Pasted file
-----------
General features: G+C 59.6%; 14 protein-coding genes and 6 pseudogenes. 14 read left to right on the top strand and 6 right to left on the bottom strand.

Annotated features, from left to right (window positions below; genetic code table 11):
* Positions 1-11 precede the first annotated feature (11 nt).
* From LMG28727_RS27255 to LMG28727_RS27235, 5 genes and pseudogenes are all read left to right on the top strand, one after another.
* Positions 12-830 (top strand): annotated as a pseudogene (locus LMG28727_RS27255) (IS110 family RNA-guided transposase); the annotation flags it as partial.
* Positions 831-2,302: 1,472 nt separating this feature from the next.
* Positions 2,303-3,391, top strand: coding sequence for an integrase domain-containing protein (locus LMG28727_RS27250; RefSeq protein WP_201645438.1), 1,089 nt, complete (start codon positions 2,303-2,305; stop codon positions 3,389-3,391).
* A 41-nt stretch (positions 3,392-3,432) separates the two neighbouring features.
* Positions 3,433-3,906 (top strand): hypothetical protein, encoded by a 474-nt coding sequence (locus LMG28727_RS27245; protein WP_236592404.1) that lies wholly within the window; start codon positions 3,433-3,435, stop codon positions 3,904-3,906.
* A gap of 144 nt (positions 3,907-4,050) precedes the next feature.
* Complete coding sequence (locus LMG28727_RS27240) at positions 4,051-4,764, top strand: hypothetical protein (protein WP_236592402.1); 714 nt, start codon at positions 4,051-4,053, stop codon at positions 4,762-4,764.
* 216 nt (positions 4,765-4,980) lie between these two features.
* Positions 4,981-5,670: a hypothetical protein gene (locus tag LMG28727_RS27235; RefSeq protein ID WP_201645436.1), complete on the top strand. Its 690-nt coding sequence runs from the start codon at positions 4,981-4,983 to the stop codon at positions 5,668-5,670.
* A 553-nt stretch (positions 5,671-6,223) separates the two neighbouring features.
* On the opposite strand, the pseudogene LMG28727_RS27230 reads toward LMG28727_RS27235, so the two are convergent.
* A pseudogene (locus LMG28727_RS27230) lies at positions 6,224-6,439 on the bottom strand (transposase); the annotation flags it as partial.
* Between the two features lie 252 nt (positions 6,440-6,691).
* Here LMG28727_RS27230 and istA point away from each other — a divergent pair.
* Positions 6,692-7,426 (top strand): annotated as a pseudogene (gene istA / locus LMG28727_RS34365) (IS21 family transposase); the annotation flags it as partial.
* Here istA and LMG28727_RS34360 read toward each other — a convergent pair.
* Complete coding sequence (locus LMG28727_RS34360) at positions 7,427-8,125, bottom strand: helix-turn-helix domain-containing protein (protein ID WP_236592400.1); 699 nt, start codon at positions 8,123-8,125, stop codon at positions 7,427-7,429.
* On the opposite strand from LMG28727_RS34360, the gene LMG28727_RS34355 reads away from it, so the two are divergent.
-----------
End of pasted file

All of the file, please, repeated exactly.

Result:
General features: G+C 59.6%; 14 protein-coding genes and 6 pseudogenes. 14 read left to right on the top strand and 6 right to left on the bottom strand.

Annotated features, from left to right (window positions below; genetic code table 11):
* Positions 1-11 precede the first annotated feature (11 nt).
* From LMG28727_RS27255 to LMG28727_RS27235, 5 genes and pseudogenes are all read left to right on the top strand, one after another.
* Positions 12-830 (top strand): annotated as a pseudogene (locus LMG28727_RS27255) (IS110 family RNA-guided transposase); the annotation flags it as partial.
* Positions 831-2,302: 1,472 nt separating this feature from the next.
* Positions 2,303-3,391, top strand: coding sequence for an integrase domain-containing protein (locus LMG28727_RS27250; RefSeq protein WP_201645438.1), 1,089 nt, complete (start codon positions 2,303-2,305; stop codon positions 3,389-3,391).
* A 41-nt stretch (positions 3,392-3,432) separates the two neighbouring features.
* Positions 3,433-3,906 (top strand): hypothetical protein, encoded by a 474-nt coding sequence (locus LMG28727_RS27245; protein WP_236592404.1) that lies wholly within the window; start codon positions 3,433-3,435, stop codon positions 3,904-3,906.
* A gap of 144 nt (positions 3,907-4,050) precedes the next feature.
* Complete coding sequence (locus LMG28727_RS27240) at positions 4,051-4,764, top strand: hypothetical protein (protein WP_236592402.1); 714 nt, start codon at positions 4,051-4,053, stop codon at positions 4,762-4,764.
* 216 nt (positions 4,765-4,980) lie between these two features.
* Positions 4,981-5,670: a hypothetical protein gene (locus tag LMG28727_RS27235; RefSeq protein ID WP_201645436.1), complete on the top strand. Its 690-nt coding sequence runs from the start codon at positions 4,981-4,983 to the stop codon at positions 5,668-5,670.
* A 553-nt stretch (positions 5,671-6,223) separates the two neighbouring features.
* On the opposite strand, the pseudogene LMG28727_RS27230 reads toward LMG28727_RS27235, so the two are convergent.
* A pseudogene (locus LMG28727_RS27230) lies at positions 6,224-6,439 on the bottom strand (transposase); the annotation flags it as partial.
* Between the two features lie 252 nt (positions 6,440-6,691).
* Here LMG28727_RS27230 and istA point away from each other — a divergent pair.
* Positions 6,692-7,426 (top strand): annotated as a pseudogene (gene istA / locus LMG28727_RS34365) (IS21 family transposase); the annotation flags it as partial.
* Here istA and LMG28727_RS34360 read toward each other — a convergent pair.
* Complete coding sequence (locus LMG28727_RS34360) at positions 7,427-8,125, bottom strand: helix-turn-helix domain-containing protein (protein ID WP_236592400.1); 699 nt, start codon at positions 8,123-8,125, stop codon at positions 7,427-7,429.
* On the opposite strand from LMG28727_RS34360, the gene LMG28727_RS34355 reads away from it, so the two are divergent.